Rob Adcock, who presents the drivetime show at BBC Northampton, shot the two-minute videos on the future of the area's shoe industry for the station's Facebook page.
Yet despite having access to a Sony video camera, he decided to use his iPhone 5 "to see how it would work".
The video was shot without a tripod, although Adcock did use an additional microphone to record audio separately.
"The microphone on an iPhone isn't very good so we miked the interviewees up separately," he explained. "What I did was use a lapel mike from an old online kit and sync the audio with the pictures afterwards".
"I had to get the audio, make sure it was all in one take, edit that first, and then edit the pictures to go with the audio and match it up."
This was the "most pain-staking" part of the editing process, which Adcock did using iMovie on his own MacBook, although he added that it "didn't take a long time by any stretch of the imagination".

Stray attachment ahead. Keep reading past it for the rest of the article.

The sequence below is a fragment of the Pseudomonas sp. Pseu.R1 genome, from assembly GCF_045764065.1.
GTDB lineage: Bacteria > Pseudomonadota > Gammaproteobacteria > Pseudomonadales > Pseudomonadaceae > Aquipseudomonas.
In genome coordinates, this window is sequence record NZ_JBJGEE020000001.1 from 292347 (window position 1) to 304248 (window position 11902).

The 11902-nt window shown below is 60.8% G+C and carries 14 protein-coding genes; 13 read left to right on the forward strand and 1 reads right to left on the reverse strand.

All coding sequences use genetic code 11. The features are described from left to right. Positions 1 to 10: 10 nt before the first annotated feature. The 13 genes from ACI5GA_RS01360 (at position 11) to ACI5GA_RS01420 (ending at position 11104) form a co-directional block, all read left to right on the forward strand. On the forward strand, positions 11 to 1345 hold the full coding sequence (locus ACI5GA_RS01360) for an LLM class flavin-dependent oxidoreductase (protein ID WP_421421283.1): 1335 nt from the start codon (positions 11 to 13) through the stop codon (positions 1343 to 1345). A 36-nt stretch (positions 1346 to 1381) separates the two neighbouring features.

A key thing for creating short videos of this kind is to make sure your interviewees are "really well-briefed" said Adcock.
"Make sure that their answers are concise because if not and you get nine minutes of rambling you're going to be in trouble," he added.
"If you clearly explain to someone what it's going to look like and how it's going to sound and how it all fits in, that's when people work best on this sort of thing."
And although Adcock has some basic video editing skills from his six month's work at Newsround, he believes anyone can produce a professional-looking video with an iPhone.
The main problem, he said, is recording the sound. "Until you can get sound into the phone of good quality, that's what's going to hold it back," he explained.
The five videos have had more than 65 'likes' and 35 shares on Facebook, and Adcock is already thinking of his next "mini documentary" project.
His tips for other journalists using smartphones to create short films? "Patience and a steady hand".
You can view the full five videos on BBC Northampton's Facebook page.